Hari: When we think of Ganesha, we also think of Gauri. In the case of many other deities, the mother of the deity isn’t particularly important.
Ganesh: The Gauri-Ganesha festival is such a celebration of the mother-child relationship. I feel we should celebrate the Gauri festival as Mothers’ Day. Gauri is such a devoted mother to Ganesha! She is willing to fight with her husband Shiva, whom she had won after years of tapas. She goes to curse the moon when he makes fun of Ganesha. She cannot stand any kind of attack directed at her son. And as for Ganesha, he is willing to fight until his last breath to prevent a person from entering his mother’s abode.
Hari: Rama and Krishna were possibly historical characters who were later deified. What about Ganesha? From an anthropological standpoint, what is the origin of the Ganesha story?
Ganesh: Who is Ganesha? An elephant. From time immemorial, we Indians have loved elephants. It is a huge animal, yet a herbivore, so we feel we can befriend it. Also, unlike the African elephant, the Indian elephant is more amenable to domestication. It is said the African elephant’s value is when it is dead but the Indian elephant’s value is when it is alive. Naturally it became a totem for our early people.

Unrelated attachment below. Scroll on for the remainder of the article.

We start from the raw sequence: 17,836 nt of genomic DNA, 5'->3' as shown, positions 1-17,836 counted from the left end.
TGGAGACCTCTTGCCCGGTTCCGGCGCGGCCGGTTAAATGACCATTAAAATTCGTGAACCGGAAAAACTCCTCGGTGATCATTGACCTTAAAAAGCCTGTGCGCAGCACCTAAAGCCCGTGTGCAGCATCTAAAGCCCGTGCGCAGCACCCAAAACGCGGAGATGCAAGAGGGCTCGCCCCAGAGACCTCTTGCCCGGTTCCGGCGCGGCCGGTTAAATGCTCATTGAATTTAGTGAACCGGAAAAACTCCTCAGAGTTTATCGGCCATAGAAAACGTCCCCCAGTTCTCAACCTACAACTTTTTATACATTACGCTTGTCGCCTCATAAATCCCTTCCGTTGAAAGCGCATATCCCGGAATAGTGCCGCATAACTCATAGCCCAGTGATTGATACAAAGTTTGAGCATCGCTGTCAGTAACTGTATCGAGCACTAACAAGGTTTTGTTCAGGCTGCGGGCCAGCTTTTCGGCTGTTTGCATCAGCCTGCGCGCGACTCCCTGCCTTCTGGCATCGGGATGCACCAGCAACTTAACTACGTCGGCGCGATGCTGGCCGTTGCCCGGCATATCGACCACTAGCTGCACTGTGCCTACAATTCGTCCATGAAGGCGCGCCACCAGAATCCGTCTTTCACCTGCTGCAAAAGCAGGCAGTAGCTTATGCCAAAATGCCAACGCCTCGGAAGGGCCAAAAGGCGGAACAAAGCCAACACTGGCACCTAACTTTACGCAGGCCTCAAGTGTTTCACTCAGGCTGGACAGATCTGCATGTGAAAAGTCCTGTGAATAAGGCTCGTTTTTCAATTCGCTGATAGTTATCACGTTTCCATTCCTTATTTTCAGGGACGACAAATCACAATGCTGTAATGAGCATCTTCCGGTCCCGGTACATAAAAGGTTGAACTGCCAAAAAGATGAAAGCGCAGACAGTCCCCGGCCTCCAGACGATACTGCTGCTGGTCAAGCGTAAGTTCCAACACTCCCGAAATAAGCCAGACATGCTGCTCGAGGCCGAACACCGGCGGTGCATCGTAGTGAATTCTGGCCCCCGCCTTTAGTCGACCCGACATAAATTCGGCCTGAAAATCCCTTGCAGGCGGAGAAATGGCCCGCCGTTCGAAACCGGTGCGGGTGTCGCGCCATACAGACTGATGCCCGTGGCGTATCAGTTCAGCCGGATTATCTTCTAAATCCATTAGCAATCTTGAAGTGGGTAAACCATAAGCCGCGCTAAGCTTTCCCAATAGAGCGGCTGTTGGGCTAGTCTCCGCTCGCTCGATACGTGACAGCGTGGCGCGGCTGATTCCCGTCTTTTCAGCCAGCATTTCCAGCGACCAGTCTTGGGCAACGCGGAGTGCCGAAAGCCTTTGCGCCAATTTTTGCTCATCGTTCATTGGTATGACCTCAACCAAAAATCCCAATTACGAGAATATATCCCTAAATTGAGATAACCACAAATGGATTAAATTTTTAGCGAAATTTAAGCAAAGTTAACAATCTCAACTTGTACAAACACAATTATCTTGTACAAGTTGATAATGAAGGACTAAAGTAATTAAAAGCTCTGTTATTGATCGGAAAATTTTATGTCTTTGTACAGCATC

The Ganesha story is deeply connected with the life of the agricultural people. The earth is seen as Parvati, the mother. The sky is seen as Shiva, the father. When there is rain, the earth becomes wet - thus the reference to Parvati having a bath. The crop then arises from the mud - hence the story of making Ganesha from the mud. Once the crop grows to its full height, it is chopped - hence the story of chopping Ganesha’s head off.